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- Reversible altered mental and neuromotor functioning occurring in association with acute or chronic liver disease and/or portal systemic shunting
- The prominent features are confusion, impaired arousability, and a “flapping tremor” (asterixis).
- System(s) affected: gastrointestinal (GI); nervous
- Synonym(s): portosystemic encephalopathy (PSE); hepatic coma; liver coma
Predominant sex: male = female (reflects prevalence of underlying liver disease)Prevalence
- Overt hepatic encephalopathy (HE) occurs in 30–45% of cirrhotic patients.
- Occurs in all cases of fulminant hepatic failure
- Present in ~50% of patients requiring liver transplantation
- Parallels the age predominance of fulminant liver disease: peaks in the 40s; cirrhosis peaks in the late 50s; may occur at any age
Etiology and Pathophysiology
- There is no defined pathophysiology for the development of HE. Three classifications have been proposed (1):
- Type A: resulting from acute liver failure
- Type B: resulting from portosystemic bypass or shunting
- Type C: resulting from cirrhosis
- Several metabolic factors implicated in HE based on the failure of the liver to detoxify noxious CNS agents (e.g., ammonia, mercaptan, fatty acids)
- Increased aromatic and reduced branched chain amino acids in blood may act as false neurotransmitters, possibly interacting with the γ-aminobutyric acid (GABA) receptor and causing clinical symptoms.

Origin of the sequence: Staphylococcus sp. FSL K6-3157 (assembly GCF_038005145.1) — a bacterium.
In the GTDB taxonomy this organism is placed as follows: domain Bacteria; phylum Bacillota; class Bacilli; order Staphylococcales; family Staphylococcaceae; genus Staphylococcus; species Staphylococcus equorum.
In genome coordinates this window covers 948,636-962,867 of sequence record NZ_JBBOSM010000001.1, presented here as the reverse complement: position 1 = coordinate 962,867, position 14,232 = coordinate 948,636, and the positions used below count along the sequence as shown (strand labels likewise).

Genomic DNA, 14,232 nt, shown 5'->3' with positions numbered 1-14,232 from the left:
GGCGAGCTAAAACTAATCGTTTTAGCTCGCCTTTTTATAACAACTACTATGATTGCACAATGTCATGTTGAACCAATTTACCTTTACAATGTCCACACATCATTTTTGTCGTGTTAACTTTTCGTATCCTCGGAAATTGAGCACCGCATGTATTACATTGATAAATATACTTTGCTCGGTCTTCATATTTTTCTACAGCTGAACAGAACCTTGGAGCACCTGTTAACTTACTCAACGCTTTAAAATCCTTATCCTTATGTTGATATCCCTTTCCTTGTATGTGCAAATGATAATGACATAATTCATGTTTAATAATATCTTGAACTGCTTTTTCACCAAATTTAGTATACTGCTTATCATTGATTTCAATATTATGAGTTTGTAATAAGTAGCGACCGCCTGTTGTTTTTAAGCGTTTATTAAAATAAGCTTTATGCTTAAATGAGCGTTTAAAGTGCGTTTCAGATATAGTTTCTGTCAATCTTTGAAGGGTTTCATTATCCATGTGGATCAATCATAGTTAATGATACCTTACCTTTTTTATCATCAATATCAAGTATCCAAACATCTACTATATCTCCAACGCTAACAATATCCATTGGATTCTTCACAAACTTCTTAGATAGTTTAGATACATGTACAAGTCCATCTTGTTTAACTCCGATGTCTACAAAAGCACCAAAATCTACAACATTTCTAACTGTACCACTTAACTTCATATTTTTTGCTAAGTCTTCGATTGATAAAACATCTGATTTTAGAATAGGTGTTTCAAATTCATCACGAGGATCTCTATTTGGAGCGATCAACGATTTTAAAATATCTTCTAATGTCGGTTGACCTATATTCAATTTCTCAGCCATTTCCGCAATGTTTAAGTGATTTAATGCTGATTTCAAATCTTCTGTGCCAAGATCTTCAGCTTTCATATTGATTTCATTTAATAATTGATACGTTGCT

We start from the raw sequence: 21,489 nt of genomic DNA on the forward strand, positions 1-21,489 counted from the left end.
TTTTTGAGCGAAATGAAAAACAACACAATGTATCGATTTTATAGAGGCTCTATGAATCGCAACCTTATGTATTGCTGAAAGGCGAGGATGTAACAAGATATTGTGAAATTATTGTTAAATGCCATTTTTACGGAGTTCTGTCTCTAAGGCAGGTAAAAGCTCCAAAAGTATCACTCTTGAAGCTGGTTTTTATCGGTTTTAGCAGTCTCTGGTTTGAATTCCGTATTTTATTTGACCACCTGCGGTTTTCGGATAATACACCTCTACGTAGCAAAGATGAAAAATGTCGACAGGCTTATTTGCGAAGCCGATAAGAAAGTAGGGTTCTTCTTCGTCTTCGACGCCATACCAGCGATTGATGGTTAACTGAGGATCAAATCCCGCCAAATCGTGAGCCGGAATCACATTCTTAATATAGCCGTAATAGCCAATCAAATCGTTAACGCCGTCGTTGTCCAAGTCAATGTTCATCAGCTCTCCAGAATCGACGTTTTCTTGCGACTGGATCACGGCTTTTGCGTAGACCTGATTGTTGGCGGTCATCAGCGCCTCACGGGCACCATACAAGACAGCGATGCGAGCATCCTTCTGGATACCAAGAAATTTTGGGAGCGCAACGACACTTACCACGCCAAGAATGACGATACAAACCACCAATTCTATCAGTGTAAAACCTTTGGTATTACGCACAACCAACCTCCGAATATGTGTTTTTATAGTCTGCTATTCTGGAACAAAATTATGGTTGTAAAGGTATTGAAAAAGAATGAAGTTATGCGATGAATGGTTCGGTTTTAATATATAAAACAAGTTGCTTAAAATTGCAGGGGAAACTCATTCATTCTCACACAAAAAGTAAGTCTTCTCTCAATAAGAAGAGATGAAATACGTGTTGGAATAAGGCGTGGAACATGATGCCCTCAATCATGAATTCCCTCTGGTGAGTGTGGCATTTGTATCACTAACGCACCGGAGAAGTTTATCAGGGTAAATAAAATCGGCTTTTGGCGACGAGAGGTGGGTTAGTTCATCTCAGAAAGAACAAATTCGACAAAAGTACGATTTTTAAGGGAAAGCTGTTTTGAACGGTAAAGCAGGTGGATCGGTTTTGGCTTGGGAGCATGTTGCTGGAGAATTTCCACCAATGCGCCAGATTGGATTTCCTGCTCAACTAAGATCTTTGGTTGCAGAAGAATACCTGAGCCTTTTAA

- HE presents most commonly in long-standing cirrhosis with spontaneous shunting of intestinal blood through collateral vessels or surgical portacaval shunts.
- Asterixis is the inability to maintain a particular posture due to metabolic encephalopathy. Abnormal diencephalic function leads to the characteristic liver flap noted when the arms and wrists are held in extension. Asterixis is also present in patients with uremia, barbiturate toxicity, and some cases of pulmonary disease. As such, asterixis is not pathognomonic for HE.
- Conditions that predispose an individual to developing chronic liver disease such as cystic fibrosis, α1-antitrypsin deficiency, hemochromatosis, and Wilson disease can contribute to the development of HE.
In patients with underlying liver disease, precipitating factors include:
- Infection (overt or occult, including spontaneous bacterial peritonitis [SBP])
- GI hemorrhage
- Use of sedative or opiate drugs
- Fluid or electrolyte disturbance (Na+, K+, Mg2+ most common)
- Transjugular intrahepatic portosystemic shunt (TIPS—a radiologically inserted shunt to lower portal pressure)—elderly patients and those with worse liver function are at increased risk of HE following TIPS
- Recognize early signs and seek prompt treatment.
- Avoid nonessential medications, particularly opiates, benzodiazepines, and sedatives.
- Consider lactulose therapy as secondary prophylaxis for recurrence of HE (2)[B].
Commonly Associated Conditions
- May occur as a complication of acute fatty liver of pregnancy
- Occurs rarely in patients with a portacaval shunt but normal liver function
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